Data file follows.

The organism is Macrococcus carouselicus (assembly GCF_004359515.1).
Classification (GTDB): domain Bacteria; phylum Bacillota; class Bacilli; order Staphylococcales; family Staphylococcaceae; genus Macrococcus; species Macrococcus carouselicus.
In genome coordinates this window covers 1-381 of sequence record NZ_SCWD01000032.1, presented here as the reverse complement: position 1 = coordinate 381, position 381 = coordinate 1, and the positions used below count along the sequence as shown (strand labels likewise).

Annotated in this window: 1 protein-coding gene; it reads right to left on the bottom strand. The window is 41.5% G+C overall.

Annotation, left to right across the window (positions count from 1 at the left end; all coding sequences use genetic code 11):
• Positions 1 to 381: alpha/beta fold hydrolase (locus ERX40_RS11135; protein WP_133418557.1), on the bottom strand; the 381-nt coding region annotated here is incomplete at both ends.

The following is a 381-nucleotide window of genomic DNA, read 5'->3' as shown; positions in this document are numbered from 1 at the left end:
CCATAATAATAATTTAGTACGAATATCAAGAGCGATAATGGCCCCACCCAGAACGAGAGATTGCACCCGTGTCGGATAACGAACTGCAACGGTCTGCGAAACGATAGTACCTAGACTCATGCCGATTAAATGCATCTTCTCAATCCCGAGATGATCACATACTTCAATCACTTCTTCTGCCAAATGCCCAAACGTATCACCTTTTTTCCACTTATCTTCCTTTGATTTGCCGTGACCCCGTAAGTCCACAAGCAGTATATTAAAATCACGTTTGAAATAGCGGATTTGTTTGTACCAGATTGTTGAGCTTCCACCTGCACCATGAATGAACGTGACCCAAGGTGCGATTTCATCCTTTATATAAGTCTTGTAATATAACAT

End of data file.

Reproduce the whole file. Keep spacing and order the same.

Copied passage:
The organism is Macrococcus carouselicus (assembly GCF_004359515.1).
Classification (GTDB): domain Bacteria; phylum Bacillota; class Bacilli; order Staphylococcales; family Staphylococcaceae; genus Macrococcus; species Macrococcus carouselicus.
In genome coordinates this window covers 1-381 of sequence record NZ_SCWD01000032.1, presented here as the reverse complement: position 1 = coordinate 381, position 381 = coordinate 1, and the positions used below count along the sequence as shown (strand labels likewise).

Annotated in this window: 1 protein-coding gene; it reads right to left on the bottom strand. The window is 41.5% G+C overall.

Annotation, left to right across the window (positions count from 1 at the left end; all coding sequences use genetic code 11):
• Positions 1 to 381: alpha/beta fold hydrolase (locus ERX40_RS11135; protein WP_133418557.1), on the bottom strand; the 381-nt coding region annotated here is incomplete at both ends.

The following is a 381-nucleotide window of genomic DNA, read 5'->3' as shown; positions in this document are numbered from 1 at the left end:
CCATAATAATAATTTAGTACGAATATCAAGAGCGATAATGGCCCCACCCAGAACGAGAGATTGCACCCGTGTCGGATAACGAACTGCAACGGTCTGCGAAACGATAGTACCTAGACTCATGCCGATTAAATGCATCTTCTCAATCCCGAGATGATCACATACTTCAATCACTTCTTCTGCCAAATGCCCAAACGTATCACCTTTTTTCCACTTATCTTCCTTTGATTTGCCGTGACCCCGTAAGTCCACAAGCAGTATATTAAAATCACGTTTGAAATAGCGGATTTGTTTGTACCAGATTGTTGAGCTTCCACCTGCACCATGAATGAACGTGACCCAAGGTGCGATTTCATCCTTTATATAAGTCTTGTAATATAACAT